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An alphanumeric look at Carolina

From classrooms to makerspaces, take a new and unique look at the University through the alphanumerics that bring meaning to campus locations.

A collage of photos including metal lettertypes, a section sign of Kenan Stadium, drill bits, the spine of a book, the

Numbers and letters form the basis for communication. They are the foundation for sharing ideas and creating context for how objects are defined and understood.

When walking Carolina’s campus, alphanumerics can be seen in nearly everything from the spines of books in Wilson Library to the ceramic tiles that border Bowman Gray Memorial Pool.

Take a new and unique look at the University through the alphanumerics that bring meaning to campus locations.

Numbers and letters combine to inform swimmers of the depth of a particular area of Bowman Gray Memorial Pool.

Opened in 1938, the Bowman Gray Memorial Pool is the oldest pool on campus and was estimated to be one of the largest indoor pools in the country when students took their first plunge. Once the home of Carolina’s swim team, the Olympic-length pool provides exercise and recreation space for all Tar Heels today.


The Morehead Planetarium and Science Center is home to one of the largest sundials in the world. The brass structure is approximately 36 feet in diameter and 113 feet in circumference and features a shadow-casting gnomon that is nearly 24 feet long and 20 feet tall.

While the gnomon of the sundial casts a shadow to indicate the time of day, a plaque on the side provides various information, including the exact location of Chapel Hill and how to tell the correct time based on the day of the year.


In the digital age, the ways of Johannes Gutenberg’s press have largely been left behind. But in the printmaking lab at Hanes Art Center, Carolina students bring new life to the metal letters and numbers to create art using the traditional presses.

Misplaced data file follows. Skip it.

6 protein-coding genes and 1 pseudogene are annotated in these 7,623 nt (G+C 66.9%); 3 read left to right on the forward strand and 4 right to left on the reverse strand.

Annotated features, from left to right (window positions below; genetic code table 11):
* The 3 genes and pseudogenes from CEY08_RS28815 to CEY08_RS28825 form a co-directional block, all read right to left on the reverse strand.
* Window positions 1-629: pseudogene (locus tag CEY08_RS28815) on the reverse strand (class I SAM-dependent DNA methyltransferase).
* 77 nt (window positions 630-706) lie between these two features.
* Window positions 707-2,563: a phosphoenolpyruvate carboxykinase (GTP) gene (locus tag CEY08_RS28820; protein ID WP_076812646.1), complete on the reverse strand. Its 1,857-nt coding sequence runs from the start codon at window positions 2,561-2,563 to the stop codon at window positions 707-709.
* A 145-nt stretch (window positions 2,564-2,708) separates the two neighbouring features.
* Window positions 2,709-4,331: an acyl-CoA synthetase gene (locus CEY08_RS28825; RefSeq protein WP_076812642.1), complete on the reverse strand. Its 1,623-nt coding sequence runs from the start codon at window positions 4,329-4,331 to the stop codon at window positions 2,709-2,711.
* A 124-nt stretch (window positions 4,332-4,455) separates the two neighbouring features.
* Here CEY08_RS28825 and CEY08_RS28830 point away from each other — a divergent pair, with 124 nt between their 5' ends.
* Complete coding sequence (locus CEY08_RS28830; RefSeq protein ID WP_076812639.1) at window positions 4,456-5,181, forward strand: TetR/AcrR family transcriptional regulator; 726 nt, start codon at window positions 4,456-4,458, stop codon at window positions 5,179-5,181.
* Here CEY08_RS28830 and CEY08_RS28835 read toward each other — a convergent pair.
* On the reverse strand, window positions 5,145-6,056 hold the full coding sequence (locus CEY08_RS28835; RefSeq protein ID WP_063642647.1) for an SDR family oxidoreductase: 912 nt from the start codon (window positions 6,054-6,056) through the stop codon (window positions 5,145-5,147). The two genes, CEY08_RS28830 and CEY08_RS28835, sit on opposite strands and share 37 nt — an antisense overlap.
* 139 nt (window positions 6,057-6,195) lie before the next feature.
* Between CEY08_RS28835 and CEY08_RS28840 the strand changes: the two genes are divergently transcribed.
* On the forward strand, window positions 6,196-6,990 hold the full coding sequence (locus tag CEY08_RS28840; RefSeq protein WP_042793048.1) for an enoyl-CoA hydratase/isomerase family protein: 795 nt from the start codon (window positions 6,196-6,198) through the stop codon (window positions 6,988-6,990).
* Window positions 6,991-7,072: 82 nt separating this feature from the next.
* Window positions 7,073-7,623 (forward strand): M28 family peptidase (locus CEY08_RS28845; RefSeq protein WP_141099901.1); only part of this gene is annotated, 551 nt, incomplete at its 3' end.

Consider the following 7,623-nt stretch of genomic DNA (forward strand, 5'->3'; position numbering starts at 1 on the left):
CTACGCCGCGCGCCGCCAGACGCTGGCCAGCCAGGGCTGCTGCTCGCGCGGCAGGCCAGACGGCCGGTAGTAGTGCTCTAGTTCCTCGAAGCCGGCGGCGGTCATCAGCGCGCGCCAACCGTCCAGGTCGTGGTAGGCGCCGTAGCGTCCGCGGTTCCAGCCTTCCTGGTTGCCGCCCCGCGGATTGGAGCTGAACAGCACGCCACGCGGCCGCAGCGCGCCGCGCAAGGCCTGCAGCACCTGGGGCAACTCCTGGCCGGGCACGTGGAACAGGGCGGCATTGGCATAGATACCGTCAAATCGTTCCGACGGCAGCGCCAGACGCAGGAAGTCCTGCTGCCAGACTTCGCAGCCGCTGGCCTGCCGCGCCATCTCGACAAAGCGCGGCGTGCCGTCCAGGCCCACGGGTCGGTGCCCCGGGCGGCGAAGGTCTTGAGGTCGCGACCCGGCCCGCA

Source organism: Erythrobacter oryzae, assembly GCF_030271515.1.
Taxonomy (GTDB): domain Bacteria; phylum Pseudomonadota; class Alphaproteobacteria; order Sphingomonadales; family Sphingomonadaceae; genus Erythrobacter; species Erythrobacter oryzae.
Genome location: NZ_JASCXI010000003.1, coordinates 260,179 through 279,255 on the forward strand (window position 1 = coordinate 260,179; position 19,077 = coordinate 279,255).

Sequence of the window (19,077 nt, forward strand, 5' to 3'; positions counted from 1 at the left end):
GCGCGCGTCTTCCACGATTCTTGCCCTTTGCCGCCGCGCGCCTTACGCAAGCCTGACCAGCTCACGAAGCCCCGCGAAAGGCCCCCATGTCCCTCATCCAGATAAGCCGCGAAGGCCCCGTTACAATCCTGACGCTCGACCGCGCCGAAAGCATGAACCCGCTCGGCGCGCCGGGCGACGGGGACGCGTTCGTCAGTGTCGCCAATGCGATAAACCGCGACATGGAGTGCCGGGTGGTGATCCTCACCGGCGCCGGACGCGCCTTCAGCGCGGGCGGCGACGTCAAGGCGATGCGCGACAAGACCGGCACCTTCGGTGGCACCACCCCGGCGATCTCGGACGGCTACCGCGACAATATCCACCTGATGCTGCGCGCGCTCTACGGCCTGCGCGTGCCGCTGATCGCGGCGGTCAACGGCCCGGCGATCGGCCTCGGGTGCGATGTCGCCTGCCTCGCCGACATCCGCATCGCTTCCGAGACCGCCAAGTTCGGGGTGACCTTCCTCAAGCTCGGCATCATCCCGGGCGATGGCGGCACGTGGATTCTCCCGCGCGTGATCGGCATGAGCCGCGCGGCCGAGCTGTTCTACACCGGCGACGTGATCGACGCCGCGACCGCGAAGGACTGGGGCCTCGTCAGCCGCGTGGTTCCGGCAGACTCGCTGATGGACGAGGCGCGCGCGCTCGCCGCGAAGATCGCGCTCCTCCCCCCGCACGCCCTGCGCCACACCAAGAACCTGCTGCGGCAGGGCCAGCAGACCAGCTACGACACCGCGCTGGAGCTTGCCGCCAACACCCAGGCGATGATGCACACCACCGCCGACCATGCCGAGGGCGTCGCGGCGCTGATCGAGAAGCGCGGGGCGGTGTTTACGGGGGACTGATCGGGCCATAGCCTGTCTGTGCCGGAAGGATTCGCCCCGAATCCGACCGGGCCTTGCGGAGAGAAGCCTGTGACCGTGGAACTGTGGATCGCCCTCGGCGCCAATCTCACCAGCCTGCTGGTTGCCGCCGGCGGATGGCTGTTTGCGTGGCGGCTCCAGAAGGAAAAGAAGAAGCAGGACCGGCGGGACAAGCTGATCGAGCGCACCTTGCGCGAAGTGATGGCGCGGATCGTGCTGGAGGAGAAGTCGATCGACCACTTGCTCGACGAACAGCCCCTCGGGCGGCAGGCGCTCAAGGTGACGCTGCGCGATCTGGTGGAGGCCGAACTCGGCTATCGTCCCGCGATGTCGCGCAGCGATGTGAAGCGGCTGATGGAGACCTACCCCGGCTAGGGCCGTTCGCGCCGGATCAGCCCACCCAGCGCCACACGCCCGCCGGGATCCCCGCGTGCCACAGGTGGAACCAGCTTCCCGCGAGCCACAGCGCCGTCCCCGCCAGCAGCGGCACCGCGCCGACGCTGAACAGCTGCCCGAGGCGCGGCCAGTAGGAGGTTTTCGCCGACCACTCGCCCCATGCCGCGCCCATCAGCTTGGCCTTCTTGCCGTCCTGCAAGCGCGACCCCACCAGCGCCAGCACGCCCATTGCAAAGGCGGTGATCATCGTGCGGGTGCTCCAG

Home to the College of Arts & Sciences’ art and art history department, the Hanes Art Centers features 45,000-square-feet of space dedicated to the arts with lecture classrooms, studio classrooms and studio spaces for photography, painting and electronic media.


When it comes to finding the best seat in the house to watch the Tar Heels play, alphanumerics help Carolina fans find their way in Kenan Stadium.

The home of Carolina football, Kenan Stadium was constructed in the middle of campus and opened in 1927. The stadium has changed several times in the past nine decades. Today, Kenan Stadium seats more than 50,000 spectators, the players compete on a synthetic field and fans sit on individual seats rather than bleachers.


Letters and numbers play a critical role in creating in Carolina’s makerspaces. Be a Maker Network’s four makerspaces provide the University’s maker community with the tools to design and make physical objects for education, research, entrepreneurship and recreation.

Alphanumerics indicate the size of individual metal transfer punches that are used to transfer the particular size of a hole made within metal into another metal surface.

A combination of numbers and letters also indicate the shape and size of individual bits in the Murray Hall makerspace.

Open to students, faculty and staff, the spaces are equipped with emerging technologies like 3D printers and laser cutters in addition to traditional wood and metalworking equipment.


The spines of books in the Fearrington Reading Room in the Louis Round Wilson Library provide information regarding the volume and content within each book. Wilson Library is home to five special collections that hold unique and rare books, organizational records, personal and family papers, photographs, moving images, sound recordings and artifacts that document history and culture.

The iconic Wilson Library and its 85-foot-high dome are hard to miss while walking through Polk Place. Serving as Carolina’s main library from 1929 to 1984, the building was originally named simply “the library” before it was renamed Wilson Library after the University’s first librarian.